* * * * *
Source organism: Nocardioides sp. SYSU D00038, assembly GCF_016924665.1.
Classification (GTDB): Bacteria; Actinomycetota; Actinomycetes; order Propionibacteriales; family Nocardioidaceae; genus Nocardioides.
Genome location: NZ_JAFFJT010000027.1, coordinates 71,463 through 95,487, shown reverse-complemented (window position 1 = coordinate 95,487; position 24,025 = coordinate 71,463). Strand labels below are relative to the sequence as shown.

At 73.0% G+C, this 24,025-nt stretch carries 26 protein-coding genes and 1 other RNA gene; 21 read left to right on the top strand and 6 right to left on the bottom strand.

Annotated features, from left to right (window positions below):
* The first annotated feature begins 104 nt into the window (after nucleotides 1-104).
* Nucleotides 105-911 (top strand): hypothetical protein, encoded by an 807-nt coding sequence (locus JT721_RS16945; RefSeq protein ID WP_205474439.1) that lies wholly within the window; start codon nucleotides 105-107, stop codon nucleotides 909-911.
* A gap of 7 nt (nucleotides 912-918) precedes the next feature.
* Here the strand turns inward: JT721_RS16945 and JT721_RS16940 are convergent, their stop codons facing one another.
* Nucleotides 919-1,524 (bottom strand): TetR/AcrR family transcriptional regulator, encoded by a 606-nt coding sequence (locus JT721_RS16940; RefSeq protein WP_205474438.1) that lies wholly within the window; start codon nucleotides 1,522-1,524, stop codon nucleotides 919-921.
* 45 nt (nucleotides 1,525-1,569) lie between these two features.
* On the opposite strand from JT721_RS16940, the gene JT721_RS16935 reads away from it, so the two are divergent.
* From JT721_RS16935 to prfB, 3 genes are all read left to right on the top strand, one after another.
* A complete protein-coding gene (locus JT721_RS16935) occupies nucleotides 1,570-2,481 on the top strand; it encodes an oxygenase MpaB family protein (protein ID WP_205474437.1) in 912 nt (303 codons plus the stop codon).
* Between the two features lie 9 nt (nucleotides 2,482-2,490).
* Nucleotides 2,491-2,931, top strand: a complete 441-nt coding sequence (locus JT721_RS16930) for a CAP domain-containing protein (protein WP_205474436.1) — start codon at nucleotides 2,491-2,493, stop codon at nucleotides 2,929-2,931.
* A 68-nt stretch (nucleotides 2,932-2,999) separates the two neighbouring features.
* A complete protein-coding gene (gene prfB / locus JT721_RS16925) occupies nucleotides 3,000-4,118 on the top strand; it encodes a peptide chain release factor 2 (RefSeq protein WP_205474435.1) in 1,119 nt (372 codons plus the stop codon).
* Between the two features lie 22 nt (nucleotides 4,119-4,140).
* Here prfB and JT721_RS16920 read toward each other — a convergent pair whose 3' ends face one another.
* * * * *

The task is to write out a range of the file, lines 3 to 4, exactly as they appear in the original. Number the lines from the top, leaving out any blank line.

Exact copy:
Genome location: NZ_JAFFJT010000027.1, coordinates 71,463 through 95,487, shown reverse-complemented (window position 1 = coordinate 95,487; position 24,025 = coordinate 71,463). Strand labels below are relative to the sequence as shown.

At 73.0% G+C, this 24,025-nt stretch carries 26 protein-coding genes and 1 other RNA gene; 21 read left to right on the top strand and 6 right to left on the bottom strand.